By Cynthia Stock
I should have looked in the mirror July 21st, 2019, the day a seismic shift changed how I, an ex- Critical Care nurse two years into retirement, saw myself. Capitulating to my fetish for routine, I prepared for my morning swim as I did every Sunday. I downed two cups of coffee while I read the paper, finished the Sudoku, in ink, of course, foundered in The New York Times Crossword Puzzle, then put on my swim suit. I covered the crepe paper skin of my thighs and my “muffin” waist with an over-sized t-shirt sporting the logo from my adult son’s band. When I got to the aerobic center, I stripped, peed, and by-passed the full-length mirror without a glance. I didn’t want proof of age, didn’t want to see the thinning hair, the hollow, sagging cheeks of my once full face, the flaps of my upper arms, or the abundance of blotchy bruises, created courtesy of age and a daily blood thinner.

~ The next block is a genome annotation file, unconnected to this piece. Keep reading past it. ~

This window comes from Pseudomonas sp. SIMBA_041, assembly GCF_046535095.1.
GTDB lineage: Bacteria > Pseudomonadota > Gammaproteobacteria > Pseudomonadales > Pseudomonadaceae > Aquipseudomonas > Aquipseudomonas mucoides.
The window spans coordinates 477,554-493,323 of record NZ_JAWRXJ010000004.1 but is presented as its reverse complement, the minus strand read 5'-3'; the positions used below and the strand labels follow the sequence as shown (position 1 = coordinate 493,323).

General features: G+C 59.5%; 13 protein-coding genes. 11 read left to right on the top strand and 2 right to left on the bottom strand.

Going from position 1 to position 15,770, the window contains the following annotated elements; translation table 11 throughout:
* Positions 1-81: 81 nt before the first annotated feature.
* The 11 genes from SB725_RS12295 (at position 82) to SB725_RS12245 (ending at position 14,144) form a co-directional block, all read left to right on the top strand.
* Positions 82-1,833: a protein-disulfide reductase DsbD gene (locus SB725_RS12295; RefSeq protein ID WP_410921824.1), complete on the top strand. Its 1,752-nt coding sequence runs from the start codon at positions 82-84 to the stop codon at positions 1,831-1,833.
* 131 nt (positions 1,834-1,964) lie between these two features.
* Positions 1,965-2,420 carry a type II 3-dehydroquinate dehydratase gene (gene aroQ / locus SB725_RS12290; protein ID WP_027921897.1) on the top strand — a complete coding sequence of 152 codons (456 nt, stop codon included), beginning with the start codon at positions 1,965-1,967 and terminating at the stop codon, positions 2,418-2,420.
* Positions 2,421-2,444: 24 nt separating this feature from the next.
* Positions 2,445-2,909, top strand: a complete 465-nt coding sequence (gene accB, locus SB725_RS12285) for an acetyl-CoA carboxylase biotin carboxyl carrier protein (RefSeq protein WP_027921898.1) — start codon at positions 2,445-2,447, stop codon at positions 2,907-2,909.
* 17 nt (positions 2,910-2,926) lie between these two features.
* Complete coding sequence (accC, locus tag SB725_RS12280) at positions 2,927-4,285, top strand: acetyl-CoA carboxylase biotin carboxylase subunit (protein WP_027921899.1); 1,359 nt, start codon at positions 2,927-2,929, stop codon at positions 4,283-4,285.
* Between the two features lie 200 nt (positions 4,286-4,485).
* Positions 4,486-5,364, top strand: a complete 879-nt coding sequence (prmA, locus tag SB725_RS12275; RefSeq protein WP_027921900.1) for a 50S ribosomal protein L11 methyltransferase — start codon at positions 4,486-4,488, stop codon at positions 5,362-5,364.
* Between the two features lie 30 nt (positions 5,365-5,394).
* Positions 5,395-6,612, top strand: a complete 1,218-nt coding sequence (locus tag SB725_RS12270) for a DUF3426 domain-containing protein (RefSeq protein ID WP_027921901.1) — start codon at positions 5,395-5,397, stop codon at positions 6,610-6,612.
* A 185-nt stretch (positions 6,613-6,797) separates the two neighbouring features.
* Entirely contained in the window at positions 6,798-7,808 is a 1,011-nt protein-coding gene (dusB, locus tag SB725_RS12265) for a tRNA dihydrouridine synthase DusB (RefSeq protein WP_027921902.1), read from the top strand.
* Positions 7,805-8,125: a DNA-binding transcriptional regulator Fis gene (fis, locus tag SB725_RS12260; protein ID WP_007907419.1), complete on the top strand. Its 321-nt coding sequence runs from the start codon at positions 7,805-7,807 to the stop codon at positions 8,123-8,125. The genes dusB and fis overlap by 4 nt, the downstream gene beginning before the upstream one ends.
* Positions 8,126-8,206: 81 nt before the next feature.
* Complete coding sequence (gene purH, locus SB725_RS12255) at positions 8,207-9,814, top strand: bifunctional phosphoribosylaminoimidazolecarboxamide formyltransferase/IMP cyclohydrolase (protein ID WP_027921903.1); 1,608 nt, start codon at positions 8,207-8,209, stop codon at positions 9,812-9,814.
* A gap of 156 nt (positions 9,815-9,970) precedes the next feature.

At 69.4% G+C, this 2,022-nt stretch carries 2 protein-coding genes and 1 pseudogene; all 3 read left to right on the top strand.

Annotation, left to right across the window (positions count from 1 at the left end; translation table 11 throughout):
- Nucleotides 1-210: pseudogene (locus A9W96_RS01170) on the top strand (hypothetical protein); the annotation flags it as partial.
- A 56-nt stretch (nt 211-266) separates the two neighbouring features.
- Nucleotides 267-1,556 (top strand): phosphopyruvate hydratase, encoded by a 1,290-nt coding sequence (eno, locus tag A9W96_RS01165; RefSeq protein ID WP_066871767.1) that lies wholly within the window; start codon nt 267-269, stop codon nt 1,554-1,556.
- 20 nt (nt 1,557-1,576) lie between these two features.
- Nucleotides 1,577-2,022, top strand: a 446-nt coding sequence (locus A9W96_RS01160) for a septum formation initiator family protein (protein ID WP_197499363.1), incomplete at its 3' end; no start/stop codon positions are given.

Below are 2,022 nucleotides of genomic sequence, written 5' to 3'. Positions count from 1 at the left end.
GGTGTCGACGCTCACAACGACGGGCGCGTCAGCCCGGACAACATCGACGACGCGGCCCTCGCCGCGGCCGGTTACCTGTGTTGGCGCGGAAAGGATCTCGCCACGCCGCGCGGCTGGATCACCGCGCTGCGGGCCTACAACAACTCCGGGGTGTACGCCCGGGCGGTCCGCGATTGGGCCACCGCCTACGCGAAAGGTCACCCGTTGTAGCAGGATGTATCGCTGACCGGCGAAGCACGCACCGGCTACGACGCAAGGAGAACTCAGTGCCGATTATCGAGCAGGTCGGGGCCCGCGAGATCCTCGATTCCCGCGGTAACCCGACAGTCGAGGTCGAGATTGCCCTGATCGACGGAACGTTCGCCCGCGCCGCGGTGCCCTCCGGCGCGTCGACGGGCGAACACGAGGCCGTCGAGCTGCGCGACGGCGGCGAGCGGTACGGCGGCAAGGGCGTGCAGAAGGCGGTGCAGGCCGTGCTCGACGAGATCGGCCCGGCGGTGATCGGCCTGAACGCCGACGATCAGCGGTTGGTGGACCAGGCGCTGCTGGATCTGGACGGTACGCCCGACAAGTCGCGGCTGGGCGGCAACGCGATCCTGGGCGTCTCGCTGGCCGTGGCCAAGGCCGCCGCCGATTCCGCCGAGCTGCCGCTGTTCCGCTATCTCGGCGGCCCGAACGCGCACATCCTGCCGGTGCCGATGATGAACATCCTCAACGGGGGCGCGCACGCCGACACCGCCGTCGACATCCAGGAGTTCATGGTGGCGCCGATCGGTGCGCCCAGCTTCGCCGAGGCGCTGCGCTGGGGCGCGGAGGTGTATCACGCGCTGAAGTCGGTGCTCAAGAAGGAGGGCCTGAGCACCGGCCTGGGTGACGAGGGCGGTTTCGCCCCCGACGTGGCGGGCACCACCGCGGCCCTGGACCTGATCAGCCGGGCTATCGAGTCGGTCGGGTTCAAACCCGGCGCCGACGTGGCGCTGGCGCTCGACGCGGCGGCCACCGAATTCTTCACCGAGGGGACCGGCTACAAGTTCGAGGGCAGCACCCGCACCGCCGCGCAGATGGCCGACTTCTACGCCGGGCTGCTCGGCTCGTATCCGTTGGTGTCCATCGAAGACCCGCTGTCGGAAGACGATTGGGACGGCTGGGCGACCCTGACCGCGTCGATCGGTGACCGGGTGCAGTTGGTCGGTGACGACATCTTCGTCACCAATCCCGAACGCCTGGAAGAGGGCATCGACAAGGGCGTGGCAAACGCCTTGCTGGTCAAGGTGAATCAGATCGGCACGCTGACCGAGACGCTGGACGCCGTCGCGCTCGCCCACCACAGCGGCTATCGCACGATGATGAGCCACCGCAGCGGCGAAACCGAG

Maybe I did look. A five-minute make-over in front of the mirror had been my early morning ritual for forty years. With all that happened that day and after, I can’t remember for sure. If I looked, I memorized who I was before, so I could compare myself to who I was after.
At the pool, the between-cool-and-tepid water sent a shudder through my body, in fiction, a foreshadowing of things to come, in life, human biological defiance. I adjusted my goggles, ducked under the lane rope, and glided into my favorite lane. I loved the water. It loved me back, draping me in its exquisite fabric. When I pulled my arms through it, augmented with a lopsided, one-two kick, I jettisoned forward with ease. The first lap or two I’d focus on my shadow. The water formed circles around the drops of my splash reflected by round rainbows on the bottom of the pool. Once I found my rhythm, I struggled to keep count of my laps. After twenty minutes and one thousand yards, I was ready for the treadmill.
I sat at a poolside table to air dry. Despite the urban venue, the pristine sky glorified the day. The trees around the pool wove an intricate lattice against the aquamarine backdrop. I found it hard to leave such a sanctuary. My compulsive adherence to routine taunted me.